“ It may be urged that few do so now, even among those who use the word. Then the more need they should not be fewer --for those few do in fact retain the word in its place, prevent it from gradually drifting from it, and preserve its vitality, not for themselves only, but for others who have not this knowledge. In phonetic spelling there is in fact the proposal, that the educated should voluntarily place themselves in the conditions and under the disadvantages of the ignorant and uneducated, instead of seeking to elevate these last to theirs." All which is respectfully submitted.
no one "com when forma sained in respect and the extinguicially
REMARKS ON THE ANGLO-SAXON LANGUAGE.
[Continued from page 17.] Orthography.-The Anglo Saxon alphabet contains 23 letters. It wants j, k, 9, v, and 2, and has distinct characters to represent the sharp and smooth sounds of th. Owing to the little acquaintance of writers with each other, the errors of transcribers and other causes, the orthography is very irregular, the same word being often spelled in half a dozen or more different ways. We may notice two particulars in which our language and the Anglo-Saxon differ, and in which we think the latter has the ad. vantage. 1st. In the Anglo-Saxon, we have hw instead of the combination wh, as in English ; as, hwa, who; hwit, white. 2d. Our termination le, was in Anglo-Saxon el; as aeppel, apple; botel, bottle.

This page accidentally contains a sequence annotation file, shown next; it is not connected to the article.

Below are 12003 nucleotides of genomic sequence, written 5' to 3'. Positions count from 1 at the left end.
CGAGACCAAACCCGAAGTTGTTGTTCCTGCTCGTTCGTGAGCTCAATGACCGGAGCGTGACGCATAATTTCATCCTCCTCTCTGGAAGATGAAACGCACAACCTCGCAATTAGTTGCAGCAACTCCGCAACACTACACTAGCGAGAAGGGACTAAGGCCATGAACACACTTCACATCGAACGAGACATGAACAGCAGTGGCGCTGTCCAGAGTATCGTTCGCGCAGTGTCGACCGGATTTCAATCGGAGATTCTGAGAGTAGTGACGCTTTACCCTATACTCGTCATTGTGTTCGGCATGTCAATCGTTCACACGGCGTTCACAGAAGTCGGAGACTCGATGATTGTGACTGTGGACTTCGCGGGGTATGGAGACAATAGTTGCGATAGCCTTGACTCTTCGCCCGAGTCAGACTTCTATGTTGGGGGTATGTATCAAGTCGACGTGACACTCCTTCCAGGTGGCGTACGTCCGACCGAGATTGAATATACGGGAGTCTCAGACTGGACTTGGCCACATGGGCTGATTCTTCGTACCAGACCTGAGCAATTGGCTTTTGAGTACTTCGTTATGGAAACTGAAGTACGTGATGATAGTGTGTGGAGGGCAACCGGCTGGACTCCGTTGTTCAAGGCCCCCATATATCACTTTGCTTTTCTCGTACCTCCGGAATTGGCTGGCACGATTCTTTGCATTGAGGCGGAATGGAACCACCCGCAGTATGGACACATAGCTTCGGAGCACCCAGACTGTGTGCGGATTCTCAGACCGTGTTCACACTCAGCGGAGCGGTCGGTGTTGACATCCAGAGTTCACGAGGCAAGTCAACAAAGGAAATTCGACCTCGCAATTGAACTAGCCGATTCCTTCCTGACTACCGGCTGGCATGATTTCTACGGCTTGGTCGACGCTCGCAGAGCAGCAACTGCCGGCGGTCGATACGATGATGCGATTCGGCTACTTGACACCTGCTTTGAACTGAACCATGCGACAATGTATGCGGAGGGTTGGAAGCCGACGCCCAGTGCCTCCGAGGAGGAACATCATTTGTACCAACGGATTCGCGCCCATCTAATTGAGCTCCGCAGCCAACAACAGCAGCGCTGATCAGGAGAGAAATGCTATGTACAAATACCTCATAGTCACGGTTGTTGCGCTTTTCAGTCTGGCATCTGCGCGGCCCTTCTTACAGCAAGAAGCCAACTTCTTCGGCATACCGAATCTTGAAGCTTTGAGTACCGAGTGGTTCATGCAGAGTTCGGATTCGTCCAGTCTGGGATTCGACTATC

Etymology.--There are nine parts of speech. The Noun, Pronoun, Article, Adjective, and Verb, declinable; the Adverb, Preposition, Conjunction, and Interjection, indeclinable. The Substantive parts of speech were declined with three Genders, four Cases and two Numbers.
The Article.-There are two articles ; both definite the, and se, seo thaet. Th has the sharp sound. We give the declension of the Article se, seo, thaet.
thaere thaes of the
Plural, Nom. tha, Gen. thara, Dat. tham, Acc. tha, for all genders. The articles were also used for the relatives who, which, and thaet.